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The Room Of My Life

in the room of my life
the objects keep changing.
Ashtrays to cry into, the suffering brother of the wood walls, the forty-eight keys of the typewriter each an eyeball that is never shut, the books, each a contestant in a beauty contest, the black chair, a dog coffin made of Naugahyde, the sockets on the wall waiting like a cave of bees, the gold rug a conversation of heels and toes, the fireplace a knife waiting for someone to pick it up, the sofa, exhausted with the exertion of a whore, the phone two flowers taking root in its crotch, the doors opening and closing like sea clams, the lights poking at me, lighting up both the soil and the laugh.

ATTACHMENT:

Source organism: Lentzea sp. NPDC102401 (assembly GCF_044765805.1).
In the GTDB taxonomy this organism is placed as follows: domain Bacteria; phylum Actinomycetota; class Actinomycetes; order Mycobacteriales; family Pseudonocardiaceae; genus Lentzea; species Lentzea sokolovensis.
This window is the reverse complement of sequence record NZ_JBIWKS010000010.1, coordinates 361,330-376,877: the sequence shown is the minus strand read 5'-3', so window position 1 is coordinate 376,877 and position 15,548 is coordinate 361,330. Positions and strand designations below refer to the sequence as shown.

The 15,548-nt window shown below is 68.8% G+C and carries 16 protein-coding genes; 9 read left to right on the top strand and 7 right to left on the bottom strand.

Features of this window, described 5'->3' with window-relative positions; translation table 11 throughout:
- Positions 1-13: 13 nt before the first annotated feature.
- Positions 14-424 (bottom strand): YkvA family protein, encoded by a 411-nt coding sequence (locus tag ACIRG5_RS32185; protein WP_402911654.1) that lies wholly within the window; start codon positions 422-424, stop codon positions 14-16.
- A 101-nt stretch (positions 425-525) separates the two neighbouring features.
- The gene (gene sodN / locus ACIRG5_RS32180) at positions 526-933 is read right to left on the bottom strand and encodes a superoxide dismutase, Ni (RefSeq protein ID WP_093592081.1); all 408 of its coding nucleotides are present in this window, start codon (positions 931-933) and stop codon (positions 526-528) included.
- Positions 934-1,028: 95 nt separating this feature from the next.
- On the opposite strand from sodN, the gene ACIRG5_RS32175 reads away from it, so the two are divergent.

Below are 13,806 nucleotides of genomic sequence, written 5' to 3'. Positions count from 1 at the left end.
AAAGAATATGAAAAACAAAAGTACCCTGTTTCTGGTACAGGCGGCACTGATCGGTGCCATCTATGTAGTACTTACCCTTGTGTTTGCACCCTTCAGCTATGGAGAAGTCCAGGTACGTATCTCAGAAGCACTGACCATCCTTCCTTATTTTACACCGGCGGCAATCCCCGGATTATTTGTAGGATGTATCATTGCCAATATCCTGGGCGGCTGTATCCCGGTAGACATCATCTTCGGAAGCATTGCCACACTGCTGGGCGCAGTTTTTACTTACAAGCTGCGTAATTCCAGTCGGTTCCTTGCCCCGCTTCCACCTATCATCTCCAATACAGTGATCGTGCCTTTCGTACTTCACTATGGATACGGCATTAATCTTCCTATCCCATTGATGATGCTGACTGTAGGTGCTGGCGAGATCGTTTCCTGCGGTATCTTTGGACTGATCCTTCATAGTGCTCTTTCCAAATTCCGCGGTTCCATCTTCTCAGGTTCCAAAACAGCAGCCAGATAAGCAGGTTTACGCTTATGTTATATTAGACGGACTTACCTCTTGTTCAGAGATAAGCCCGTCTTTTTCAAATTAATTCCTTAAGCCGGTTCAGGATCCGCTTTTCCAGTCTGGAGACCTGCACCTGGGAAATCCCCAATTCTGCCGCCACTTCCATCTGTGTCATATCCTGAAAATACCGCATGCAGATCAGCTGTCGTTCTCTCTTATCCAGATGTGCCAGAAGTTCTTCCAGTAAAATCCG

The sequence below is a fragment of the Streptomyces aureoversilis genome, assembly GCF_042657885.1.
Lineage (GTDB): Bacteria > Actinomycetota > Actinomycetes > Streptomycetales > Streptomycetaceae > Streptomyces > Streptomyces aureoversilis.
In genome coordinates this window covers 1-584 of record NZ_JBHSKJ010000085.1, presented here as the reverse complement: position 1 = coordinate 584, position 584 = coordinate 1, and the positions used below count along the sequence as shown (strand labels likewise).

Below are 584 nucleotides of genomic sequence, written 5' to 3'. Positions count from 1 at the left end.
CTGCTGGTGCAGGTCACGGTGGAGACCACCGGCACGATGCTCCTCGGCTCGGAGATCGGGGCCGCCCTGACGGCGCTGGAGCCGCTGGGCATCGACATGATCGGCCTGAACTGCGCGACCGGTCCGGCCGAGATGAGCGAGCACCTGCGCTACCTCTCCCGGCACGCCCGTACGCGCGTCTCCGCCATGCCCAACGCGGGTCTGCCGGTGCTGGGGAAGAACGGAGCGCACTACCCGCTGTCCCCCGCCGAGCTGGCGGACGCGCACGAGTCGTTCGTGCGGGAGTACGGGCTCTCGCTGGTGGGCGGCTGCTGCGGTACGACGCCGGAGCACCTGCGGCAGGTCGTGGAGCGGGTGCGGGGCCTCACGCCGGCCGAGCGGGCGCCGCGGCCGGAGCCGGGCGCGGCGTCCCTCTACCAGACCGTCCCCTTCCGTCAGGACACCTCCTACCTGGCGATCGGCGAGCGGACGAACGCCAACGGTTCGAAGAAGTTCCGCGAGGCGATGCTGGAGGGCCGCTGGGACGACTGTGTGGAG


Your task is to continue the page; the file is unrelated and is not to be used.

The windows, the starving windows that drive the trees like nails into my heart.
Each day I feed the world out there although birds explode right and left.
I feed the world in here too, offering the desk puppy biscuits.
However, nothing is just what it seems to be.
My objects dream and wear new costumes, compelled to, it seems, by all the words in my hands and the sea that bangs in my throat.

by Anne Sexton
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